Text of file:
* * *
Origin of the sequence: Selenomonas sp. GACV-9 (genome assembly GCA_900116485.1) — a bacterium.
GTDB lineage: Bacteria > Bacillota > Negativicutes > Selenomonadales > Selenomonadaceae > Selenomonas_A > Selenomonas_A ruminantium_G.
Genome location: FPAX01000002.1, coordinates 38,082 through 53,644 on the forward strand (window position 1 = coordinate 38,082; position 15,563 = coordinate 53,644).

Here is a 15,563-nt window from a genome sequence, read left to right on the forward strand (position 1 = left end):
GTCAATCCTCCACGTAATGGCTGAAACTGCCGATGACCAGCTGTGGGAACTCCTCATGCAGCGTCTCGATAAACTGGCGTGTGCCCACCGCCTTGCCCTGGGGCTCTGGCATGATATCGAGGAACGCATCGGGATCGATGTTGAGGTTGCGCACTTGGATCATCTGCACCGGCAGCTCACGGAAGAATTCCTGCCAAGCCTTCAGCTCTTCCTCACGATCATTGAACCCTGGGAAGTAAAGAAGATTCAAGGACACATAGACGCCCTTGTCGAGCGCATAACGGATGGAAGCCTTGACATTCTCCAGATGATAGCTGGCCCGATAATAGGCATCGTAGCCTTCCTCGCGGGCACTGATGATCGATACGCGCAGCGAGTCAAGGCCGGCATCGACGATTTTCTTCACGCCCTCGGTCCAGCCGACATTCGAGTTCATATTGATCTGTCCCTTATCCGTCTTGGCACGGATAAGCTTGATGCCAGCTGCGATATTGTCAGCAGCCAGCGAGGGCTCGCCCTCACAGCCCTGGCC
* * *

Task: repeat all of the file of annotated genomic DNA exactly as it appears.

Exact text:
Origin of the sequence: Selenomonas sp. GACV-9 (genome assembly GCA_900116485.1) — a bacterium.
GTDB lineage: Bacteria > Bacillota > Negativicutes > Selenomonadales > Selenomonadaceae > Selenomonas_A > Selenomonas_A ruminantium_G.
Genome location: FPAX01000002.1, coordinates 38,082 through 53,644 on the forward strand (window position 1 = coordinate 38,082; position 15,563 = coordinate 53,644).

Here is a 15,563-nt window from a genome sequence, read left to right on the forward strand (position 1 = left end):
GTCAATCCTCCACGTAATGGCTGAAACTGCCGATGACCAGCTGTGGGAACTCCTCATGCAGCGTCTCGATAAACTGGCGTGTGCCCACCGCCTTGCCCTGGGGCTCTGGCATGATATCGAGGAACGCATCGGGATCGATGTTGAGGTTGCGCACTTGGATCATCTGCACCGGCAGCTCACGGAAGAATTCCTGCCAAGCCTTCAGCTCTTCCTCACGATCATTGAACCCTGGGAAGTAAAGAAGATTCAAGGACACATAGACGCCCTTGTCGAGCGCATAACGGATGGAAGCCTTGACATTCTCCAGATGATAGCTGGCCCGATAATAGGCATCGTAGCCTTCCTCGCGGGCACTGATGATCGATACGCGCAGCGAGTCAAGGCCGGCATCGACGATTTTCTTCACGCCCTCGGTCCAGCCGACATTCGAGTTCATATTGATCTGTCCCTTATCCGTCTTGGCACGGATAAGCTTGATGCCAGCTGCGATATTGTCAGCAGCCAGCGAGGGCTCGCCCTCACAGCCCTGGCC